Due to a state of alert in South Africa our phone lines are currently operating on a limited service of 9am-7pm. If your query is not urgent please contact us via hello@pfpenergy.co.uk or chat to Eddie in the bottom right corner of the website. We apologise for any inconvenience caused and will resume our usual service as soon as it is safe to do so.

Green Gas

Industry
Posted by PFP Energy

Despite our electricity network getting greener, our gas system seems to be stuck in the past. Very few suppliers offer even a small amount of green gas as part of their gas mix and if they do, prices often skyrocket. In this post we take a look at how green gas is produced and why it may not be all it seems.

How green gas is made

It can come in a variety of forms such as landfill gas, synthetic natural gas (syngas) or, most commonly, anaerobic digestion gas. Anaerobic digestion happens when bacteria break organic material, often food waste or agricultural by-products, down without oxygen. The process produces methane and carbon dioxide. The carbon dioxide is removed so we’re left with the methane gas, called biomethane because of the way it was created. This biomethane is the green gas that’s used as a substitute for natural gas.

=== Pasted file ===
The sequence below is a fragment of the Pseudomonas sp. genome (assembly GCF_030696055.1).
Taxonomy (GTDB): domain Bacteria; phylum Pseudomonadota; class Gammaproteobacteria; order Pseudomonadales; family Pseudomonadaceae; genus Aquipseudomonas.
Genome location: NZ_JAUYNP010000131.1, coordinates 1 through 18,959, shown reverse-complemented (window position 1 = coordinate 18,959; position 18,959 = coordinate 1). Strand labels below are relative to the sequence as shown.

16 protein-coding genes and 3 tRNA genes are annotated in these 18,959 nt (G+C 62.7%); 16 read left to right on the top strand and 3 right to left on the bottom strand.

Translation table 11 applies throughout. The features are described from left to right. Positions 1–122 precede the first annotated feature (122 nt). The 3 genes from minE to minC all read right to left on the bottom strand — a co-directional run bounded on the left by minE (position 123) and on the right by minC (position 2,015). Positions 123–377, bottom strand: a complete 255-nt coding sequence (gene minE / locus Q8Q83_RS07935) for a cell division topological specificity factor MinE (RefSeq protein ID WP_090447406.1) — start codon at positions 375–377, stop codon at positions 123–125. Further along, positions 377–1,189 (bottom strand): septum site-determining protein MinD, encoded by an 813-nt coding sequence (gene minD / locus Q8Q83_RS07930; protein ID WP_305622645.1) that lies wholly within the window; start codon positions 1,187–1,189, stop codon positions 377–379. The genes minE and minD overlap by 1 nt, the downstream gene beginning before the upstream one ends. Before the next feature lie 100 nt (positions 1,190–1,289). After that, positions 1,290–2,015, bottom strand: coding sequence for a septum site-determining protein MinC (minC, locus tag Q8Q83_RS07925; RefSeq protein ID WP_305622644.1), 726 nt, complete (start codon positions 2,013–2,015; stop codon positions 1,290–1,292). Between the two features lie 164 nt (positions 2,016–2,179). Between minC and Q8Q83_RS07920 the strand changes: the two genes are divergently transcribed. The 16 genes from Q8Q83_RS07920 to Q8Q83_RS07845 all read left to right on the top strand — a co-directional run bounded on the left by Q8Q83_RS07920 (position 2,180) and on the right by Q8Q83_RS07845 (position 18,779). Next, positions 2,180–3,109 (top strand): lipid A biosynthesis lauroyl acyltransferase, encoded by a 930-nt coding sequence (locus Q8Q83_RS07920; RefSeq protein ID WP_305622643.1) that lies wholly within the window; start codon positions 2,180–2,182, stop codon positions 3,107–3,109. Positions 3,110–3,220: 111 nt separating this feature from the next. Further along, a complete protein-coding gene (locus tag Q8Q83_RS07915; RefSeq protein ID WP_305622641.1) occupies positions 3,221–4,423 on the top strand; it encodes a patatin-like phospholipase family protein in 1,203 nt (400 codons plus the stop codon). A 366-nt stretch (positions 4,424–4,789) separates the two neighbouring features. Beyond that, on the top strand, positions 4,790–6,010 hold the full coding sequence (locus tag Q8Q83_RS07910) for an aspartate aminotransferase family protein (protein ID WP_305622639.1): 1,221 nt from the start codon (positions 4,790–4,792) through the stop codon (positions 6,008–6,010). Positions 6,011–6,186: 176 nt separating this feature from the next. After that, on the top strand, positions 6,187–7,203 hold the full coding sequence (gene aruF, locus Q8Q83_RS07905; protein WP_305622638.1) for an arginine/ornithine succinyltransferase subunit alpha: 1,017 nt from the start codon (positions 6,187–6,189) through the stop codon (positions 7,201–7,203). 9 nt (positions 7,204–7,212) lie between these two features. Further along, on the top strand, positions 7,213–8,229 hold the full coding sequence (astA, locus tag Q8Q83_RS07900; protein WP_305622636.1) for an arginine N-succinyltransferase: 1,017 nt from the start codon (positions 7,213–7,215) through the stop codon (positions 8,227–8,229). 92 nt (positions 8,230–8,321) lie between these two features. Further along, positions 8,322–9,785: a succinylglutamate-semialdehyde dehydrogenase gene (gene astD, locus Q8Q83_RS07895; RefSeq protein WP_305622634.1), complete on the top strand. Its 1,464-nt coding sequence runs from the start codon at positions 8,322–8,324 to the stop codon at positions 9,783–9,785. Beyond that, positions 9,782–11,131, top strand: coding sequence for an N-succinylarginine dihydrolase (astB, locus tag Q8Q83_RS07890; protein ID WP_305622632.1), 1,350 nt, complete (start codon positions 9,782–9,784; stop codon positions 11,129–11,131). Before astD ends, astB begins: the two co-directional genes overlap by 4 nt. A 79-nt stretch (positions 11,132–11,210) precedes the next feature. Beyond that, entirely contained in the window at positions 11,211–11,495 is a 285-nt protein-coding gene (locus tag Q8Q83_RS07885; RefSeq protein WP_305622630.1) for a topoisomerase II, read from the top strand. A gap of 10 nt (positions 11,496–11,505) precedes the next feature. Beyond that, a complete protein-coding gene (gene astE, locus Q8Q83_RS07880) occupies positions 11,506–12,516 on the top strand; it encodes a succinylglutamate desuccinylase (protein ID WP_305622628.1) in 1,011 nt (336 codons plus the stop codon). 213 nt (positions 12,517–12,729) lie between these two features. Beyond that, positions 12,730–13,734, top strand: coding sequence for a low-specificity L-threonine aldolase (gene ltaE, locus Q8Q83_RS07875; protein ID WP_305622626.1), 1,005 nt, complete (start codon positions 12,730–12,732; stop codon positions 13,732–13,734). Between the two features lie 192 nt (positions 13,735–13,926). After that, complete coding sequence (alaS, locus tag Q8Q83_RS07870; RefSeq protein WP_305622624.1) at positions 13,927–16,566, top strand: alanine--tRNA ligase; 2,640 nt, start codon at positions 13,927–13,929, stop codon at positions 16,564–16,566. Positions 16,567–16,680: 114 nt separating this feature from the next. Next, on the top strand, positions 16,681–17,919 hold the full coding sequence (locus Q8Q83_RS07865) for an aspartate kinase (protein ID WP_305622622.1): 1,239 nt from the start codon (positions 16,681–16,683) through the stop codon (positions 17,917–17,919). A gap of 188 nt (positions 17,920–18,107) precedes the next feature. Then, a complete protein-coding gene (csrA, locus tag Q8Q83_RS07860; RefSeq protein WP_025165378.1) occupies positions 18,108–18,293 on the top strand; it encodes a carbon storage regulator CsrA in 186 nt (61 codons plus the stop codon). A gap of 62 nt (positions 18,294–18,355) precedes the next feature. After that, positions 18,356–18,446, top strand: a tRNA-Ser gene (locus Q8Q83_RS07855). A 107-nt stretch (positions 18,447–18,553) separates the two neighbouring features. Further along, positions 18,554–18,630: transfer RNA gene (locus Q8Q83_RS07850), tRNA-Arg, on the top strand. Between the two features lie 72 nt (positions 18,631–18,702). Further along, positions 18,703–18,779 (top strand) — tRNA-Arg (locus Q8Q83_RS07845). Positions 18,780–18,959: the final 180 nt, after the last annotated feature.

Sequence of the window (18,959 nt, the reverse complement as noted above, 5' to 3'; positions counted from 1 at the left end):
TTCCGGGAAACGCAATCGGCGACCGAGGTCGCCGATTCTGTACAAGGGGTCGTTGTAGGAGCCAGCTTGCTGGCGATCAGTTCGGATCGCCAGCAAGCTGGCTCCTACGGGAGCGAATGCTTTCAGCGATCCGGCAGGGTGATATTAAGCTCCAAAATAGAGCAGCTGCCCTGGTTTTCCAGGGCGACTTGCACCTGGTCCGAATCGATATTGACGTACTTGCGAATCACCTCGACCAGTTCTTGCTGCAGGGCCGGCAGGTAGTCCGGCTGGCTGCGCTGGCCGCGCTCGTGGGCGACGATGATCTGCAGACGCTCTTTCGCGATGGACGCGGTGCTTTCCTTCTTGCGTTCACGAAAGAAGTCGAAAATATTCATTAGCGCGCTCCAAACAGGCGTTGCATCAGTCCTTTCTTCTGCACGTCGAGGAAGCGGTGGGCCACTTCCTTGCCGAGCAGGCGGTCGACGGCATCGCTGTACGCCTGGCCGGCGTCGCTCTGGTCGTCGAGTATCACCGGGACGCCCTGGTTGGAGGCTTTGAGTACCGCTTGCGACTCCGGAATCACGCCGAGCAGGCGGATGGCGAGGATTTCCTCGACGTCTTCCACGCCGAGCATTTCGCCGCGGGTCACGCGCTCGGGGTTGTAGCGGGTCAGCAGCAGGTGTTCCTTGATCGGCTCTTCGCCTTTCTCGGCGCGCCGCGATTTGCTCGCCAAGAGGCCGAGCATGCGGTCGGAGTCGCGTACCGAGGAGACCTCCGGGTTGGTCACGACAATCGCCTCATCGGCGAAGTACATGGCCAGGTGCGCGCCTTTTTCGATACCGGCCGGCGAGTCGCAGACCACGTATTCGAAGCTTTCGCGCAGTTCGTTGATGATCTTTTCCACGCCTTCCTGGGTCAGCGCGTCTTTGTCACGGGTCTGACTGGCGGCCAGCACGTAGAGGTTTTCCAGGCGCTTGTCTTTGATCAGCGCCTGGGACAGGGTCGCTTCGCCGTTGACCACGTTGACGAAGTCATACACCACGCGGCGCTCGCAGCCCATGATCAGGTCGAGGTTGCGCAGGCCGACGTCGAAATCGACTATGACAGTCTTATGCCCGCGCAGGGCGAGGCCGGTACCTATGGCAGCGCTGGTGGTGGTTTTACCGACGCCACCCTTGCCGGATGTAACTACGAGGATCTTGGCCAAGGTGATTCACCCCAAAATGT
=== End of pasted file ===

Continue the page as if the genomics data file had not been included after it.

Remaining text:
Problems with green gas

Green gas is considered carbon neutral since the plants used to make the gas absorbed the carbon in the first place, but technically a lot of carbon dioxide is released during the production cycle. Instead of producing crops for green gas it may be better to use the land space to grow trees and rewild, permanently removing greenhouse gases from the atmosphere.

Alternatives to green gas

Regardless of how we do it, we need to move away from using natural gas to heat our homes, water and food which poses a question about whether we need gas at all? We recently wrote a post about heat pumps which are an electrical alternative to traditional gas boilers so check that out for more about using electricity as a replacement for gas.

The second alternative to green gas is to use green hydrogen. Hydrogen can not only replace natural gas in homes but also petroleum and diesel in vehicles. Although this would require huge infrastructure changes it would give us access to a fuel whose only biproduct is water. The sole caveat to this is that producing the hydrogen (through a process called electrolysis that we talk about in our battery storage blog) requires electricity, so it is essential that this comes from green sources if the hydrogen is to be truly green.

Can I produce my own green gas?

Avoiding the strong temptation to make a joke about producing your own gas, the short answer is probably not. Green gas requires high tech facilities and constant upkeep, so unless you are very invested and have a lot to spend upfront you will probably struggle to make your own.

Check out one of our other blogs or give us a follow on social for more.